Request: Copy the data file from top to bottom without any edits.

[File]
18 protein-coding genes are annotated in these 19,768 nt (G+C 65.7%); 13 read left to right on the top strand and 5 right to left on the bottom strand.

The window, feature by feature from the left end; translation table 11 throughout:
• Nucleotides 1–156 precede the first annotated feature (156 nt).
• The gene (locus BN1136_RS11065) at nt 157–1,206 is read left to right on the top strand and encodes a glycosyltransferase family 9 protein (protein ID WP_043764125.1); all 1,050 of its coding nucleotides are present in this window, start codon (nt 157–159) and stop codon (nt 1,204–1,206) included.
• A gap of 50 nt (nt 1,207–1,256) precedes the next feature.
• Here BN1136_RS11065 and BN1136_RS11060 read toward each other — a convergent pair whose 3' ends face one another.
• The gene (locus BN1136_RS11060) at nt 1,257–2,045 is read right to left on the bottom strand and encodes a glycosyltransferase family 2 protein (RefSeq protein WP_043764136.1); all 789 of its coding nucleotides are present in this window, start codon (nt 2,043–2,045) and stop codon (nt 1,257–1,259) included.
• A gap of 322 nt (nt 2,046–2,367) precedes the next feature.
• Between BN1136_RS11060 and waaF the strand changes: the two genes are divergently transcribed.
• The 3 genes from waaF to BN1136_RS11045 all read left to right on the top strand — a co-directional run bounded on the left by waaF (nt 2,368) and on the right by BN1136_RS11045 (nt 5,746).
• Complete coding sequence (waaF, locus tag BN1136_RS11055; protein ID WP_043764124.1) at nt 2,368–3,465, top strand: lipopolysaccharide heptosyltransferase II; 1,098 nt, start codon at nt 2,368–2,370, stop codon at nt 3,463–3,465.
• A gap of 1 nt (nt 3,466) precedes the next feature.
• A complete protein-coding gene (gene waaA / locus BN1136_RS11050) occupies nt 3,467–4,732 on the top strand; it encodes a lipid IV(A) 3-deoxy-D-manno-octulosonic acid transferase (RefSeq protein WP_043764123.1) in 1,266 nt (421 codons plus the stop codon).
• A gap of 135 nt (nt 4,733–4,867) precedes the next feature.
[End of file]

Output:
18 protein-coding genes are annotated in these 19,768 nt (G+C 65.7%); 13 read left to right on the top strand and 5 right to left on the bottom strand.

The window, feature by feature from the left end; translation table 11 throughout:
• Nucleotides 1–156 precede the first annotated feature (156 nt).
• The gene (locus BN1136_RS11065) at nt 157–1,206 is read left to right on the top strand and encodes a glycosyltransferase family 9 protein (protein ID WP_043764125.1); all 1,050 of its coding nucleotides are present in this window, start codon (nt 157–159) and stop codon (nt 1,204–1,206) included.
• A gap of 50 nt (nt 1,207–1,256) precedes the next feature.
• Here BN1136_RS11065 and BN1136_RS11060 read toward each other — a convergent pair whose 3' ends face one another.
• The gene (locus BN1136_RS11060) at nt 1,257–2,045 is read right to left on the bottom strand and encodes a glycosyltransferase family 2 protein (RefSeq protein WP_043764136.1); all 789 of its coding nucleotides are present in this window, start codon (nt 2,043–2,045) and stop codon (nt 1,257–1,259) included.
• A gap of 322 nt (nt 2,046–2,367) precedes the next feature.
• Between BN1136_RS11060 and waaF the strand changes: the two genes are divergently transcribed.
• The 3 genes from waaF to BN1136_RS11045 all read left to right on the top strand — a co-directional run bounded on the left by waaF (nt 2,368) and on the right by BN1136_RS11045 (nt 5,746).
• Complete coding sequence (waaF, locus tag BN1136_RS11055; protein ID WP_043764124.1) at nt 2,368–3,465, top strand: lipopolysaccharide heptosyltransferase II; 1,098 nt, start codon at nt 2,368–2,370, stop codon at nt 3,463–3,465.
• A gap of 1 nt (nt 3,466) precedes the next feature.
• A complete protein-coding gene (gene waaA / locus BN1136_RS11050) occupies nt 3,467–4,732 on the top strand; it encodes a lipid IV(A) 3-deoxy-D-manno-octulosonic acid transferase (RefSeq protein WP_043764123.1) in 1,266 nt (421 codons plus the stop codon).
• A gap of 135 nt (nt 4,733–4,867) precedes the next feature.